A Year in the Fulbright Life: Mirna’s Story
For the next year, Fulbright MENA will be showcasing a handful of students as they study in the United States with their new series, A Year in the Fulbright Life. Each month, spotlighted students will share an update as they continue on their Fulbright journey.
This summer, Fulbrighter Mirna had the chance to travel to Las Vegas, Hollywood and the Grand Canyon.
Mirna traveled with another Fulbrighter from Egpyt who she met during her Pre-Academic program in Summer 2016.
“Having the chance to travel and discover places you used to only see in movies is just mind blowing. But nothing is better than having a Fulbrighter to be your travel buddy.”
Mirna says that after her travels, she’s ready for school to start. Good luck as you begin classes!
Recently I went to the “Celebrate Science Indiana” event, one of my favorite events I’ve ever attended in the United States. At a forensic lab at Indiana University- Purdue University Indianapolis my lab mates and I volunteered to help Hoosier (people from Indiana) kids get engaged in STEM Science (a “Hoosier” is a native or resident of the U.S. state of Indiana). This fair encourages young people to get involved in in science, technology, and engineering. Our goal was to introduce them to forensic science, specifically. We had a mock crime scene named “Who Stole Teddy?” The kids had to help in the investigation and try to interpret exhibits such as hair, fingerprints, and DNA. The information collected helped them identify the suspect. In addition, we gave their parents a child ID kit to store photo, fingerprints, and DNA. Hopefully a few of the young people we talked with are now interested in science!
Yesterday, the Office of International Affairs at IUPUI hosted a Fulbright reception. We got the chance to meet with Fulbright alumni. Dr. Didier Gondola the chair of the History Department at IUPUI, was the guest speaker. He shared his experience with us and talked about how Fulbright was a stepping-stone in his professional life. I was thrilled by the achievements and the stories he had.
“This month I went on a field trip to the Indiana Supreme Court with my classmates in the Law & Forensics course. The definition of forensics is the application of science to serve criminal justice. Thus, as a forensics student, it is very important to learn about the legal issues in forensics because we will be testifying in court as expert witnesses. Our professor, who is also a judge in the court of Appeals in Indiana, organized a visit to the Supreme Court where we got the chance to attend a few trials and learn more about the legislative system.”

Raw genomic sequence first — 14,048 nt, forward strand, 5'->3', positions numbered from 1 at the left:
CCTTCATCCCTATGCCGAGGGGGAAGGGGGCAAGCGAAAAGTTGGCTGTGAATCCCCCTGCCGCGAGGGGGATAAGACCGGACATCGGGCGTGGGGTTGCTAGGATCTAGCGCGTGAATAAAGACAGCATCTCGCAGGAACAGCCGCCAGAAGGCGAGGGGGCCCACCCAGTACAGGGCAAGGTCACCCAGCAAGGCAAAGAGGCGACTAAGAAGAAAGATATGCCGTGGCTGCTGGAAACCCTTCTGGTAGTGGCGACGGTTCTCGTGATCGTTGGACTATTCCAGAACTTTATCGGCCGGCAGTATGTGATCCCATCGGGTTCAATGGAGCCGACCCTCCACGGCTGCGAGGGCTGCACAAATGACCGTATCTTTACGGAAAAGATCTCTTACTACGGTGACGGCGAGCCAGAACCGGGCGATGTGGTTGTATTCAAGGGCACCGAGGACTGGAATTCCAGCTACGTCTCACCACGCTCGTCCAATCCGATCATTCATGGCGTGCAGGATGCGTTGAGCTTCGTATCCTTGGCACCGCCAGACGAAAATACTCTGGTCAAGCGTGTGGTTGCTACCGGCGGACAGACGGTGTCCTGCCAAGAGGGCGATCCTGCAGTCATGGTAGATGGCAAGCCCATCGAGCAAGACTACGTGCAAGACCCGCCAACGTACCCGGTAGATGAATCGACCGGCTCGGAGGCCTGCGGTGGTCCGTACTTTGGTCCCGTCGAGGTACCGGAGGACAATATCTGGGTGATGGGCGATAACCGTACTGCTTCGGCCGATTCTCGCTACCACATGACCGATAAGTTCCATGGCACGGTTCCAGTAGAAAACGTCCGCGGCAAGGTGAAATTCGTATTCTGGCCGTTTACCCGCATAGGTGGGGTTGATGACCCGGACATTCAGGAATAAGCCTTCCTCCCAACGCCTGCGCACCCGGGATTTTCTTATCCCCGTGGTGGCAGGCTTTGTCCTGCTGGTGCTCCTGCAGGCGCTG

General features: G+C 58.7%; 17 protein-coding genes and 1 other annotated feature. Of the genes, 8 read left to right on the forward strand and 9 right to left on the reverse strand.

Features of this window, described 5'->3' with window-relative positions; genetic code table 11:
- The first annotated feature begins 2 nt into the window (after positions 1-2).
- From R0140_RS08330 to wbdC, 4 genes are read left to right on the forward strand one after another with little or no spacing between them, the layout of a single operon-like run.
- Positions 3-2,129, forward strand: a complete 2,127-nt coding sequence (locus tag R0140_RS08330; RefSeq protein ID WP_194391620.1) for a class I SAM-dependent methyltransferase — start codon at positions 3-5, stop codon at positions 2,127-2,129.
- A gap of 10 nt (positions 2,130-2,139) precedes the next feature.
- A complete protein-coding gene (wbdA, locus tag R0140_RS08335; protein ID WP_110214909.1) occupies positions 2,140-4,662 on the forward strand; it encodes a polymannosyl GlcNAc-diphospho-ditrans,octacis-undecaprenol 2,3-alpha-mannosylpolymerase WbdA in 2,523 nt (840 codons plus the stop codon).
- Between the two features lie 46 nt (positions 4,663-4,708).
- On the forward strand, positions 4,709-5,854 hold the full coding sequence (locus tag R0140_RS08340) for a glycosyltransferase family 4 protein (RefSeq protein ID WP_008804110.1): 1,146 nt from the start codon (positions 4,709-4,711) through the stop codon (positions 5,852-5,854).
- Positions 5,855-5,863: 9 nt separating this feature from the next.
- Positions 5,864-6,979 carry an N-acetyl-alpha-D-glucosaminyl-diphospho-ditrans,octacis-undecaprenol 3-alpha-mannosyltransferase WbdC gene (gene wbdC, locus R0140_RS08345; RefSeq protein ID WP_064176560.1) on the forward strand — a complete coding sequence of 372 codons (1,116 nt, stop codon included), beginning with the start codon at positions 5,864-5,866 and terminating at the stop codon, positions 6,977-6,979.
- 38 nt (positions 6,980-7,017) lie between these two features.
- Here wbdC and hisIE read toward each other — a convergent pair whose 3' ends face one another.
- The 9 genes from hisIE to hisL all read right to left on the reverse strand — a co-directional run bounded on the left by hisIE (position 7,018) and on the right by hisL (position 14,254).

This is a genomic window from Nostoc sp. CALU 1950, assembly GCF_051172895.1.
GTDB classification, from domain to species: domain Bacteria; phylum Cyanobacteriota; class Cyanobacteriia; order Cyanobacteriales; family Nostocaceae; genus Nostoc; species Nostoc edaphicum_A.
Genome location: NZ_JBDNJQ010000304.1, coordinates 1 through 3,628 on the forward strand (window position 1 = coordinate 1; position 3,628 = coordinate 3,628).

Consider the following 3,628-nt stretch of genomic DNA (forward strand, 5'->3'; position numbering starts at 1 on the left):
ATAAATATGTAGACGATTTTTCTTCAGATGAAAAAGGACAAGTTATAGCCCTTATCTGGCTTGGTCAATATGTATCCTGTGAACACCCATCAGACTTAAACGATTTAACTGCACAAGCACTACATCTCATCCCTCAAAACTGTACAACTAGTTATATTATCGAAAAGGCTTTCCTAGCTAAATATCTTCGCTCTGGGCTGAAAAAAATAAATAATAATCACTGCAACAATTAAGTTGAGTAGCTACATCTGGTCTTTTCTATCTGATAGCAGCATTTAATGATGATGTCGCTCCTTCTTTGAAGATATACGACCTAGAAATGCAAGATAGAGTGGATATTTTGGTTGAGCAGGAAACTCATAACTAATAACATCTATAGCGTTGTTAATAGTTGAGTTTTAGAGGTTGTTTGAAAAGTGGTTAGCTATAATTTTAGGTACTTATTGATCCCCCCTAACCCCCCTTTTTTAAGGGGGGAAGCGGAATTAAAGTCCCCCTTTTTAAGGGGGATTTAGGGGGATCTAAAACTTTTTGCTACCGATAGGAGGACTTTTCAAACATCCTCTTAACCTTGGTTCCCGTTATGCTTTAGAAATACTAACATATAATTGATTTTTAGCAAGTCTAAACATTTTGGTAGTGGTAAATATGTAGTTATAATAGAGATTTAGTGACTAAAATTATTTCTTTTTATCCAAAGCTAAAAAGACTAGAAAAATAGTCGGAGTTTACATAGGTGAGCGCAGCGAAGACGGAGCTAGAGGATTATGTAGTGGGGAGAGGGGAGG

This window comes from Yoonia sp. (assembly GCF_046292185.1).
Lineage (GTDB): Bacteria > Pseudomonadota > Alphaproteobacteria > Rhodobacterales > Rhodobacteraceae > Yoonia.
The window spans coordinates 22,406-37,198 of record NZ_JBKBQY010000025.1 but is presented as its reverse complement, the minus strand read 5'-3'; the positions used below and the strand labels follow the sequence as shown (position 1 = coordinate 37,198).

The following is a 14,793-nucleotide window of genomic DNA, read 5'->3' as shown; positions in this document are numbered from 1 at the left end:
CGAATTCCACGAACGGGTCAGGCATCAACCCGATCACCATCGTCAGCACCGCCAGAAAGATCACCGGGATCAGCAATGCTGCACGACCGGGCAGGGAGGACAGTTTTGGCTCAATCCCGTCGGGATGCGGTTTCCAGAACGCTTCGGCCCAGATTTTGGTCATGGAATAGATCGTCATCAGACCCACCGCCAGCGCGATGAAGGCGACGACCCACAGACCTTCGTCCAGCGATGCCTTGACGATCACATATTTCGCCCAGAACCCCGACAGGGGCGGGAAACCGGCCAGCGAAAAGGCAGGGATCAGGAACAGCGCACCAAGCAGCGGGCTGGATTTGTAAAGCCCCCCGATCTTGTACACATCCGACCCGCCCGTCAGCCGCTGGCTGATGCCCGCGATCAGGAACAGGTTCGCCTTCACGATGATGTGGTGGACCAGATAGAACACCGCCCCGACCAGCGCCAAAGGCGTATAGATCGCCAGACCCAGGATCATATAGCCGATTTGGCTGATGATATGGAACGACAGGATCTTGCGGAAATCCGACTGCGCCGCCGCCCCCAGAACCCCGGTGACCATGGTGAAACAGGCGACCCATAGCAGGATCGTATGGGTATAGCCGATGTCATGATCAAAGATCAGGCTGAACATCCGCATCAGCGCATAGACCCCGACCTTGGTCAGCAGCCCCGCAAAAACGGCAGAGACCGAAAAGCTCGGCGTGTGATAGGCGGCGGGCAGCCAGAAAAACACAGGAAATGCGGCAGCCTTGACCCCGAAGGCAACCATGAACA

“This season is full of joy and happiness. Nothing is better than connecting with your lab mates to enjoy some delicious food and special gifts. We decided to have a Secret Santa (where each participant gives a gift secretly to another person) and Christmas lunch before the semester ended. I am so lucky to have the best lab mates and team of scientists.”
Part of my research is studying the STR allele frequencies [“1] in the Lebanese population, and recently I got the chance to do that in collaboration with the National Institute of Standards and Technology. Two weeks ago, I visited the NIST campus in Gaithersburg, MD to work closely with the Applied Genetics Group. I was introduced to the work they do, and I also got the chance to present my research on Pigmentation Prediction to them.
I also was lucky to meet Dr. John M. Butler, the leading expert on forensic DNA profiling. He has written several textbooks on forensic DNA typing. He also received many awards for serving the forensic community. He is a role model for me and I plan to be like him in the future.
When you live in Indiana, and you get stuck for a weekend in your apartment because of the snow, you have to be creative. I made a snowman on my balcony representing the School of Science at Indian University-Purdue University Indianapolis.
I was happy to participate in the Re-Entry Workshop, which is where AMIDEAST brings all of the Fulbright MENA students about to return home to Washington D.C. for three days to talk about reverse culture shock. It was a good chance to get connected with my fellow Fulbrighters and it was also good preparation before I return back home. I was also one of the finalists in the photo contest, which I’m very proud of.
This month, I was honored to give a talk about my research entitled “Eye, Hair and Skin Pigmentation Prediction of a Lebanese Population at the Emirates International Forensic Conference and Exhibition in Dubai. I got the opportunity to meet with experts and leaders in the forensic field from all over the world. It was also a great opportunity to meet with the Lebanese delegation representing the Lebanese Army and the Lebanese Internal Security Forces.
I was so happy that my parents made it to my graduation. I also was honored to hold the program flag at the commencement.
Mirna is from Lebanon and is a second-year Master’s student at Indiana University-Purdue in Indianapolis. She is studying Forensic Sciences.
Read more Fulbright stories here.